Day one focused on wheel lacing and building, breaking down this voodoo art into a simple process of repetition.  We ended the day sat in the bar finalising the spoke tension on our straight and round wheels whilst enjoying a chat and a couple of pints.  Day two continued this theme with wheel dishing in the morning before we cracked out the real torture tools in the afternoon, cutting and cleaning threads, chasing headsets and bottom brackets and reaming head tubes.  This was the only time that the room quietened and the beads of sweat began to form on our temples as there truly is no room for error when cutting into frames, one cock up away from a very expensive mistake!  That stressful element complete, day three had us back on the wheels looking at different lacing patterns and reasoning behind them.  I really can't emphasise enough how enjoyable the course was.  As a bike related tutor myself I really appreciate the complexities of creating a casual learning environment whilst also subtly assessing candidates.  Alex did a great job and continually imparted fascinating nuggets of knowledge whilst not being intimidated by technical questions or the sizeable knowledge of us participants in various related fields.
I built this! Straight and round

For me, the course was only half of the reason I wanted to get a few days up in the Highlands!  With the Ragley in the van and the lights fully charged it was my definite intention to get out training and exploring on the plethora of surrounding trails.  What I hadn't banked on was John being not only keen to get out twice a day but also being Scottish National Time Trial Champion over distances from 10 miles up to 100 miles!  So my days began at 5:30am with a pre-breakfast tempo session up to the ski station before squeezing in a longer ride in the couple of hours between course end and dinner. With John on his beautiful carbon Focus Cyclocross bike and me on my Bigwig with 2.4 inch tyres at low pressures I was always going to be up against it on the gravelly tracks regardless of the fact that John is a total machine.  Luckily, I've been training on the bike loads since being rendered unable to run six weeks ago and I managed to keep John chatting constantly, getting in the open ended questions on the steeper sections whilst I desperately gasped for air.  Being out for sunrise daily was a beautiful experience and by a total fluke the weather remained unbelievably calm and settled throughout the three days, only breaking as I headed home, guaranteeing some interesting driving and a choppy crossing back to Belfast.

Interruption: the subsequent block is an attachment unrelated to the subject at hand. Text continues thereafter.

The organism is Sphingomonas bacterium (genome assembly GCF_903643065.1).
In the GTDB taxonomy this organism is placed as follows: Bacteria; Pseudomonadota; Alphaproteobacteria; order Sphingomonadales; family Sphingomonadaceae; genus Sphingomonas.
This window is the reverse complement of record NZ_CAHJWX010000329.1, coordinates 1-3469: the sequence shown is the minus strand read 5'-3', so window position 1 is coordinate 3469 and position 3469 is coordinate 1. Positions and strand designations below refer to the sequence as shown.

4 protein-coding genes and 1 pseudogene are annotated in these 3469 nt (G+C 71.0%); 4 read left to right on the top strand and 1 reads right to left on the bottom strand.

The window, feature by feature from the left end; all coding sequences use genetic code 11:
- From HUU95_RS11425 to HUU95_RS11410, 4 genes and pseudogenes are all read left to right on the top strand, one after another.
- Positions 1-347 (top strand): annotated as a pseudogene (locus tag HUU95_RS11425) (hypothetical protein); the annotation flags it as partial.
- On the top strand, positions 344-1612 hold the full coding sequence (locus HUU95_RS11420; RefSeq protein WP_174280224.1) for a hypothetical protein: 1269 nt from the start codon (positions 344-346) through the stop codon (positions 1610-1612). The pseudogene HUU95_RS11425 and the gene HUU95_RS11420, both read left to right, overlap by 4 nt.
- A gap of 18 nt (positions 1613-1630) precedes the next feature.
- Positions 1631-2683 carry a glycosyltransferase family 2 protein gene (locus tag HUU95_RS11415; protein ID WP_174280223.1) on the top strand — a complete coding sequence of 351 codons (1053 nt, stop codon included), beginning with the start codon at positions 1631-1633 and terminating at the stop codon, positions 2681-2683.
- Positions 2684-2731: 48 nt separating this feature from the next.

Icy mornings and wooden boardwalks made a fun combo
It's easy to forget how enjoyable learning can be, getting complacent about generally having the knowledge required to do my job and share my abilities with others.  The Velotech Platinum really re-kindled my love of exploring the gaps in my abilities, even within a field where I already have masses of experience.  On top of that it was brilliantly delivered in just the right style using the proper tools and equipment.  As a total bonus I met some great people and even countered the 30,000 calories of cake and biscuits consumed by getting beaten round the hills by a dauntingly fit bike coach.

Oh, and I passed too!